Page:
Suspicious minds

Dustin holds a sign at the Trayvon Martin rally on Sunday, March 25.

I was feeling really proud of our Las Vegas community this weekend. There was not one, not two, but at least three Trayvon Martin events. ProgressNow Nevada held a rally on Saturday at the Courthouse. There was an event by some “Granny’s” in North Las Vegas early on Sunday and then a large gathering in the Las Vegas Arts District at Raw Remedies on Colorado Avenue.

Even in 80-degree temps, the crowd on Colorado Avenue were wearing hoodies in honor of the slain 17-year-old as a protest to Geraldo Rivera’s glib, racist remarks that part of the reason why Martin was shot dead on the street was because of how he was dressed. We in the sexual violence prevention community are all too acquainted with Rivera’s victim-blaming mind-set. Why change what’s broken in our society — be it violence, racism, or misogyny — when you can just blame the victim for what he or she was wearing. Raped? Well, how tight were your jeans or how many condoms did you have in your purse? Murdered on the street? Was he wearing a hoodie?

Gloria with her sign at the March 25 rally at Raw Remedies in downtown Las Vegas.

I have been holding back in writing very much about Martin. Part of this is out of respect for the community. It’s not only arrogant but incredibly insulting when the concerned white progressive steals the mic and proceeds to tell you how you feel. Even at the event I went to, where I was one of barely a handful of whites (at least whites not in the media), there was a moment when I wanted to slap the mic out of a couple of “well-intentioned” white folks’ hands. (Pssst: Your white guilt is showing.)

But this is not to say that as a pasty white Polish gal I have no right to my own feelings of outrage about Trayvon Martin. And I am outraged! I keep thinking about if it had been my daughter or the child or any one I know. When the mothers and fathers at the rally spoke, I understood — at least in part — the fear and anger in their voices. What if it was my own kid? What if it’s yours? How can I not be outraged when I hear a story like Trayvon’s?

And then when I add in all the layers of racism and inequities built into our society, I am angry that there will probably be no justice for Trayvon Martin. Twenty-one years later, we still have not learned the lessons of the Rodney King beatings. The criminal justice system is in the business of incarcerating black men, not protecting them. The very laws that are supposed to be a symbol of how civilized we are can so often be used as tools of oppression (for women, too). They can protect bigots with phrases like, “self defense.”

Meanwhile, the media is as ham-fisted with this as ever. We have Geraldo’s idiotic comments, which only serve to reinforce racist stereotypes, not challenge them. But also the subtle messages, like the constant repetition of Martin’s “A and B  student” standing. Translation: He was not a thug. (And I am going to check myself here, too, because I have been guilty of mentioning his grades in a past post.) But I also want to circle back to that observation about the event today. Why was it that the majority of white people there were in the media? Newsrooms are not known for their diversity, even in 2012. How is that influencing the narrative?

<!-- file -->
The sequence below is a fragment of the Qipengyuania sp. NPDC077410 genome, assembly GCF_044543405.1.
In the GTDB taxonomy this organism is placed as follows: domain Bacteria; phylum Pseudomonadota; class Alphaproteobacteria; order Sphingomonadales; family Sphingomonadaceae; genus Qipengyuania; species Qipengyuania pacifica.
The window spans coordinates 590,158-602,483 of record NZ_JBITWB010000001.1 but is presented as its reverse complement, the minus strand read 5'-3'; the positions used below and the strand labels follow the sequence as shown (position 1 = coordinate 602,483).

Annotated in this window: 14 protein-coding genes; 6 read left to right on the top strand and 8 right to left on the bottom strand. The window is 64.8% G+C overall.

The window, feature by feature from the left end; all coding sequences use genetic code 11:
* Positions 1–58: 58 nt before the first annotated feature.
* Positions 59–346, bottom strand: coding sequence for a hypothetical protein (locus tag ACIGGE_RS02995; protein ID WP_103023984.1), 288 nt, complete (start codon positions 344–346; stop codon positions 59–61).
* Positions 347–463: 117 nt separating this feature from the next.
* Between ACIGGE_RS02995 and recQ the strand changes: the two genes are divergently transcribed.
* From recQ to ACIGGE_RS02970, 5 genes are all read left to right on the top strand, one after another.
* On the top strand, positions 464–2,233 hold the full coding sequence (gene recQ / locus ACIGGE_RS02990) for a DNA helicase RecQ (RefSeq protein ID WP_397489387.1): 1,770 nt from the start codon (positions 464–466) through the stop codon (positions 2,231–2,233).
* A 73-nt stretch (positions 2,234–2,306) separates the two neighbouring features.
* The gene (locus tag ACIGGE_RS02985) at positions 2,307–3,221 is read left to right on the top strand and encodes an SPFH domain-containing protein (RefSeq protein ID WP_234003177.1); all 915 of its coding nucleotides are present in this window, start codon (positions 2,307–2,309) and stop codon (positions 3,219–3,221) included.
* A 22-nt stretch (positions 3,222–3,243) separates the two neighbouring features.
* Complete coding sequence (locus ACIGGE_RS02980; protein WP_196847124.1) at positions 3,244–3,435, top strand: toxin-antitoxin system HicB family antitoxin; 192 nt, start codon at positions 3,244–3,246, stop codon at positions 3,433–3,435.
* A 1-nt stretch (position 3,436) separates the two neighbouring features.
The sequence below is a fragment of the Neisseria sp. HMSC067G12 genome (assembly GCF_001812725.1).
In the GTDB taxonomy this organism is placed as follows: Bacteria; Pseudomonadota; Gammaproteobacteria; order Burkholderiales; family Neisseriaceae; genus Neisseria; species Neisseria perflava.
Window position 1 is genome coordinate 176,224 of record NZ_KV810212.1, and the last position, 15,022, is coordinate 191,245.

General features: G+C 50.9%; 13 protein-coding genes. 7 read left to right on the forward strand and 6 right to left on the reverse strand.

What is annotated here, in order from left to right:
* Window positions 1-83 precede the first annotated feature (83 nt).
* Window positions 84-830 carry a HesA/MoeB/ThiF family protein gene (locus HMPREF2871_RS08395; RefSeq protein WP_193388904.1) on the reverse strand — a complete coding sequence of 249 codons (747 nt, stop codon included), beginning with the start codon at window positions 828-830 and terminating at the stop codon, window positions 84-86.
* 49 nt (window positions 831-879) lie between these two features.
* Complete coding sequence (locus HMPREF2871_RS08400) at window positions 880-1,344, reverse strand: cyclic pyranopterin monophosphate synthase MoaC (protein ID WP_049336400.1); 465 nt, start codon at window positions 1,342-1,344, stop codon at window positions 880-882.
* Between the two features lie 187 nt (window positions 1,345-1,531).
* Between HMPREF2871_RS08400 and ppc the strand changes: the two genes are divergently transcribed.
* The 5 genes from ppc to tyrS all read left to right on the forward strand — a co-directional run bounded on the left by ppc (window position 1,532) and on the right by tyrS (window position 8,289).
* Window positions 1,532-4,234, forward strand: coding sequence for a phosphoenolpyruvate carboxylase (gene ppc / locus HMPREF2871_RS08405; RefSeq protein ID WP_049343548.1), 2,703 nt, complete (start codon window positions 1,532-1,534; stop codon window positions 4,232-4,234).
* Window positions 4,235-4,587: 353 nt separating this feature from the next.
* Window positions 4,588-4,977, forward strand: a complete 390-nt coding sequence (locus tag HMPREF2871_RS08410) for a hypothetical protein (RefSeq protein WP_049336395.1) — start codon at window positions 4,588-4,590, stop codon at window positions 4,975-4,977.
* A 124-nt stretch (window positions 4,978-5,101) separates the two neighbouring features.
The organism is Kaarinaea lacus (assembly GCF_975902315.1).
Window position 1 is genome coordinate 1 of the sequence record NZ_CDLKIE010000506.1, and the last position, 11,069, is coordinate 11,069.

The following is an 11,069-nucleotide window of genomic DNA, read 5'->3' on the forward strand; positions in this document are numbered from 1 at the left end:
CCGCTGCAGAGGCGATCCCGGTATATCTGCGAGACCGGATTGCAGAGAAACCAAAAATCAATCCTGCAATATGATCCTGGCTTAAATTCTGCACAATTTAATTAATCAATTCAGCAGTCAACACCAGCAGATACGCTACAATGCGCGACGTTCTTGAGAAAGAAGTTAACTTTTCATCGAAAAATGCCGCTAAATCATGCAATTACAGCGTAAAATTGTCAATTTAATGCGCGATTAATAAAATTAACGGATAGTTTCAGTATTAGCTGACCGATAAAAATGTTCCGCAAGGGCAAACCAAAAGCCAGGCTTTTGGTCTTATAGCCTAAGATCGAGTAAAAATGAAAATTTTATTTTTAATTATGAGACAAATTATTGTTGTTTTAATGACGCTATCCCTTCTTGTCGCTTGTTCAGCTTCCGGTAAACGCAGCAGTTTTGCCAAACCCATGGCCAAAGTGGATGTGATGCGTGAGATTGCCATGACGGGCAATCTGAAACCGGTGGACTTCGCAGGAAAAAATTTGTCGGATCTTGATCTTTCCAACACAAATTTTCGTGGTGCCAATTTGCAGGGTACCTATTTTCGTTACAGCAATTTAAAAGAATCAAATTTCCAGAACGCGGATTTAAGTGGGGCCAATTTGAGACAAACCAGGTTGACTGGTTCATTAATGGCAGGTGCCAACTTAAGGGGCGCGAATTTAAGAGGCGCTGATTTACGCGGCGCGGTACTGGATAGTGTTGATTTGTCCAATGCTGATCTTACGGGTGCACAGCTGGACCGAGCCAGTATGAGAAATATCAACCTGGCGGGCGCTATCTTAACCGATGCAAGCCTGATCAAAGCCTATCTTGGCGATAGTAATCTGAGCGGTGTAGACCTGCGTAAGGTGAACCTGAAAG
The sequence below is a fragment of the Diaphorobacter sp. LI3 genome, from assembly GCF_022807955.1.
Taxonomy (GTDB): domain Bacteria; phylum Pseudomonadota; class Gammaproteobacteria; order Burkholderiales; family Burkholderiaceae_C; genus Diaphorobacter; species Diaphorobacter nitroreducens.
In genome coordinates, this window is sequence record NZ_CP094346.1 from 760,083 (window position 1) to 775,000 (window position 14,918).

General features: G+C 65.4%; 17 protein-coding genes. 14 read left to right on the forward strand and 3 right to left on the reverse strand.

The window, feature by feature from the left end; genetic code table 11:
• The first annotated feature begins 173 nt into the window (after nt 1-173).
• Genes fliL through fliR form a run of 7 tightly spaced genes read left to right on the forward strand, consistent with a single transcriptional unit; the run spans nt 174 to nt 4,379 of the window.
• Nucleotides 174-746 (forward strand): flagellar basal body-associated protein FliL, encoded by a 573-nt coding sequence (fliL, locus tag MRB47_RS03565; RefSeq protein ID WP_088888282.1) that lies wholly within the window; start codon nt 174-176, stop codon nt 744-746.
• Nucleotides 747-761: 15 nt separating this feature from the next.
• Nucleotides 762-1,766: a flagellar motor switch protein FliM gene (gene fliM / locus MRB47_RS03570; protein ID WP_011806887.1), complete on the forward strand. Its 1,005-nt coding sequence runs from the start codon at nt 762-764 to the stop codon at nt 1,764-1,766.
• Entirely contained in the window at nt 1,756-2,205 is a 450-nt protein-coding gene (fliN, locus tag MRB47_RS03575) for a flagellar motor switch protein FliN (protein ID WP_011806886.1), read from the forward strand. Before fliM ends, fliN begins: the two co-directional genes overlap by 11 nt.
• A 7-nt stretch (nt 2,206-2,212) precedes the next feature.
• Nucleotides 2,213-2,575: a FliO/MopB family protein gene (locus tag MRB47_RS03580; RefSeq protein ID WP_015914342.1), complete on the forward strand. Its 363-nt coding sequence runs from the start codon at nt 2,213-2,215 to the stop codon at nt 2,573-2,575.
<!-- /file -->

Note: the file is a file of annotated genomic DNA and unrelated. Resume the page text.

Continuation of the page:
There was something else I noticed, too. People were talking about how they knew about the events through social media. But I didn’t know about the event at Raw Remedies until someone at my church mentioned it to me this morning. I had heard of the ProgressNow Nevada event on Saturday through my social media. So what does that say about me? Because I know that many of my friends and family are outraged by what happened to Trayvon Martin, just like I am. So why are we not in the loop? And how do we get plugged in? And what does that say about how our social networks work, too? I’m sure it has something to do with how many whites are using social networking sites compared with blacks and other races. (Hint: There’s a cavernous gap.) But I can’t help but to think that there’s more too it than just blaming the technology.

It also got me thinking: How much are we living adjacent to each other and not actually interacting with each other as a community — across boundaries of race, sex, class, sexuality, ethnicity….?

One of the speakers at the event today talked about how we need to get back to being a village for each other again. How we all need to take more responsibility for each other. I feel like there is some real wisdom in that, regardless of race or neighborhood. I don’t know my neighbors because they’re all new after the housing bust and foreclosure glut (every house on my street went foreclosure except mine). The transient nature of this town makes me leery of forming attachments too soon. But at the same time, I am nervous about letting my daughter start to play out in our drive way (we don’t have a yard) because nobody knows we have a toddler (not that she would be out there alone). Who’s fault is that?

I wish I could offer more than outrage. I wish I could offer some kind of hope. Maybe that’s not mine to give. Maybe outrage is the only natural response to a situation like this.

One thought on “Suspicious minds

  1. Pingback: Morning Roundup: Nevada Taxes to Arizona Axes | Desert Beacon

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